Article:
Lori Lacroix v. Western District of Kentucky, et al


Opinion issued by court as to Appellant Lori Rappaport Lacroix. Decision: Affirmed. Opinion type: Non-Published. Opinion method: Per Curiam. The opinion is also available through the Court's Opinions page at this link http://www.ca11.uscourts.gov/opinions.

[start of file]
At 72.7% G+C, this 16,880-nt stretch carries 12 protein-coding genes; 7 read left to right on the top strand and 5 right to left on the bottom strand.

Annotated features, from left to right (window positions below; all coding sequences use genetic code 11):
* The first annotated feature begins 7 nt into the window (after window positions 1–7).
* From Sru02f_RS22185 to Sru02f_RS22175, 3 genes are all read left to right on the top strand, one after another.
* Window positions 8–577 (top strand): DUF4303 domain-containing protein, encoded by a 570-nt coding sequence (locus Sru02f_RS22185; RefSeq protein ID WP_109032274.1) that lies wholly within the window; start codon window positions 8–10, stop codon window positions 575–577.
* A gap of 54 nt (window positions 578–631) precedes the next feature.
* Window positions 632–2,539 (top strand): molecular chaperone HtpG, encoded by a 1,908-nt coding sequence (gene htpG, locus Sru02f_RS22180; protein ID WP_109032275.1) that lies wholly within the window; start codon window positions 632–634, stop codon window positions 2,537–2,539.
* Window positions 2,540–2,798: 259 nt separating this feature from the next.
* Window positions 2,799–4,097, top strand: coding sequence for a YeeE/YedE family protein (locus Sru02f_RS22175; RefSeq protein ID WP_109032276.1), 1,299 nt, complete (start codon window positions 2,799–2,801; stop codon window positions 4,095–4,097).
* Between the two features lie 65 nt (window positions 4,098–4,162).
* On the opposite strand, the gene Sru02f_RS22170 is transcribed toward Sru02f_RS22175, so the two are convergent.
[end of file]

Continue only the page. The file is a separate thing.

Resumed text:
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Case: 14-15276 Date Filed: 09/28/2015 Page: 1 of 6 [DO NOT PUBLISH] IN THE UNITED STATES COURT OF APPEALS FOR THE ELEVENTH CIRCUIT ________________________ No. 14-15276 Non-Argument Calendar ________________________ D.C. Docket No. 1:14-cv-24384-CMA LORI RAPPAPORT LACROIX, Plaintiff-Appellant, COURTNEY LACROIX, et al., Plaintiffs, versus WESTERN DISTRICT OF KENTUCKY, U.S. DISTRICT COURT OF SOUTHERN INDIANA, GREEN MOUNTAIN FINANCIAL FUND, LLC, STATE OF INDIANA, TOWN OF CLARKSVILLE, IN, et al., Defendants-Appellees. ________________________ Appeal from the United States District Court for the Southern District of Florida ________________________ (September 28, 2015) Case: 14-15276 Date Filed: 09/28/2015 Page: 2 of 6 Before HULL, MARCUS, and WILLIAM PRYOR, Circuit Judges. PER CURIAM: Plaintiff Lori Rappaport LaCroix pro se appeals the district court’s sua sponte dismissal of her complaint under 28 U.S.C. § 1915(e). After review, we affirm. I. BACKGROUND FACTS A. The Complaint On November 18, 2014, Plaintiff LaCroix filed a pro se complaint against two federal district courts, the Green Mountain Financial Fund, LLC, Morgan Stanley, the State of Indiana, the State of New York, the town of Clarksville, Indiana, several law firms, and many other individuals, including several attorneys and judges, alleging 69 causes of action related, in some way, to the 1998 death of her father, Alfred Rappaport. The complaint identifies a wide array of events and legal proceedings that occurred over multiple decades, all of which allegedly constitute various violations of state and federal law. The complaint was 189 pages long and had 179 pages of attached exhibits. Plaintiff LaCroix filed with her complaint a motion to proceed in forma pauperis. B. Dismissal of the Complaint On November 19, 2014, the district court sua sponte dismissed the complaint pursuant to 28 U.S.C. § 1915(e). Among other reasons, the district court dismissed 2 Case: 14-15276 Date Filed: 09/28/2015 Page: 3 of 6 the complaint for failing to comply with the pleading requirements of the Federal Rules of Civil Procedure. Specifically, the district court stated that the complaint was “in no sense the short and plain statement of the claim required by Rule 8.” Moreover, the complaint was a “shotgun pleading” that “completely disregard[ed] Rule 10(b)’s requirement that discrete claims should be plead in separate counts.” Accordingly, the district court dismissed the complaint, denied Plaintiff LaCroix’s in forma pauperis motion as moot, and directed the clerk to close the case. II. DISCUSSION A. Standard of Review We review de novo a district court’s sua sponte dismissal for failure to state a claim under § 1915(e)(2)(B)(ii). Hughes v. Lott, 350 F.3d 1157, 1159-60 (11th Cir. 2003). We may affirm on any ground that finds support in the record. Long v. Comm’r of IRS, 772 F.3d 670, 675 (11th Cir. 2014). B. Rule 8 and Rule 10 Under Rule 8(a)(2) of the Federal Rules of Civil Procedure, a complaint “must contain . . . a short and plain statement of the claim showing that the pleader is entitled to relief.” Fed. R. Civ. P. 8(a)(2). Rule 8(a)(2)’s purpose is to “give the defendant fair notice of what the claim is and the grounds upon which it rests.” Bell Atl. Corp. v. Twombly, 550 U.S. 544, 555, 127 S. Ct. 1955, 1964 (2007) (quotation marks and alterations omitted). Therefore, “a complaint’s factual 3 Case: 14-15276 Date Filed: 09/28/2015 Page: 4 of 6 allegations must be enough to raise a right to relief above the speculative level.” Davis v. Coca-Cola Bottling Co. Consol., 516 F.3d 955, 974 (11th Cir. 2008) (quotation marks and alterations omitted), abrogated on other grounds by Ashcroft v. Iqbal, 556 U.S. 662, 129 S. Ct. 1937 (2009), and Twombly, 550 U.S. 544, 127 S. Ct. 1955. Further, the allegations in the complaint “must be simple, concise, and direct,” Fed. R. Civ. P. 8(d)(1), and the complaint must “state its claims . . . in numbered paragraphs, each limited as far as practicable to a single set of circumstances,” Fed. R. Civ. P. 10(b). A “shotgun pleading”—one in which “it is virtually impossible to know which allegations of fact are intended to support which claim(s) for relief”—does not comply with the standards of Rules 8(a) and 10(b). Anderson v. Dist. Bd. of Trs. of Ctr. Fla. Cmty. Coll., 77 F.3d 364, 366 (11th Cir. 1996); see also Magluta v. Samples, 256 F.3d 1282, 1284 (11th Cir. 2001). This Court has repeatedly condemned shotgun pleadings. See PVC Windoors, Inc. v. Babbitbay Beach Constr., N.V., 598 F.3d 802, 806 n.4 (11th Cir. 2010); Davis, 516 F.3d at 979. Additionally, although “pro se pleadings are held to a less strict standard than pleadings filed by lawyers and thus are construed liberally,” Alba v. Montford, 517 F.3d 1249, 1252 (11th Cir. 2008), this liberal construction “does not give a court license to serve as de facto counsel for a party, or to rewrite an 4 Case: 14-15276 Date Filed: 09/28/2015 Page: 5 of 6 otherwise deficient pleading in order to sustain an action,” GJR Invs., Inc. v. Cty. of Escambia, 132 F.3d 1359, 1369 (11th Cir. 1998) (citation omitted), overruled on other grounds by Iqbal, 556 U.S. 662, 129 S. Ct. 1937. Even a pro se litigant is required to comply with the rules of procedure. McNeil v. United States, 508 U.S. 106, 113, 113 S. Ct. 1980, 1984 (1993). Here, the district court properly dismissed the complaint for failing to comply with the pleading requirements of the Federal Rules of Civil Procedure. Plaintiff LaCroix’s complaint is 189 pages long, contains 763 numbered paragraphs, and was filed with a 179-page appendix. Nothing about this is “short and plain.” Moreover, the complaint’s 763 numbered paragraphs consist of factual allegations that are not specifically tied to any of the 69 enumerated causes of action. Indeed, the 69 causes of action are alleged against the defendants collectively, making it impossible to identify which particular defendant engaged in what allegedly wrongful conduct. In other words, Plaintiff LaCroix’s complaint 5 Case: 14-15276 Date Filed: 09/28/2015 Page: 6 of 6 is a classic shotgun pleading. See Anderson, 77 F.3d at 366. As such, it does not comply with Rule 8(a), 8(d), or 10(b), and the district court properly dismissed it. 1 III. CONCLUSION In light of the foregoing, we affirm the district court’s order dismissing Plaintiff LaCroix’s complaint. AFFIRMED. 1 While a pro se plaintiff must generally “be given at least one chance to amend the complaint before the district court dismisses the action with prejudice,” the district court need not allow amendment where a more carefully drafted complaint could not state a claim and is, therefore, futile. Bank v. Pitt, 928 F.2d 1108, 1112 (11th Cir. 1991) overruled in part by Wagner v. Daewoo Heavy Indus. Am. Corp., 314 F.3d 541, 542 (11th Cir. 2002) (en banc). Given the aforementioned nature of Plaintiff LaCroix’s complaint, we conclude that amendment would be futile and, therefore, the district court committed no error by dismissing the complaint without providing leave to amend. In any event, on appeal Plaintiff LaCroix does not argue that she should have been allowed to amend in the district court before dismissal of this particular complaint. 6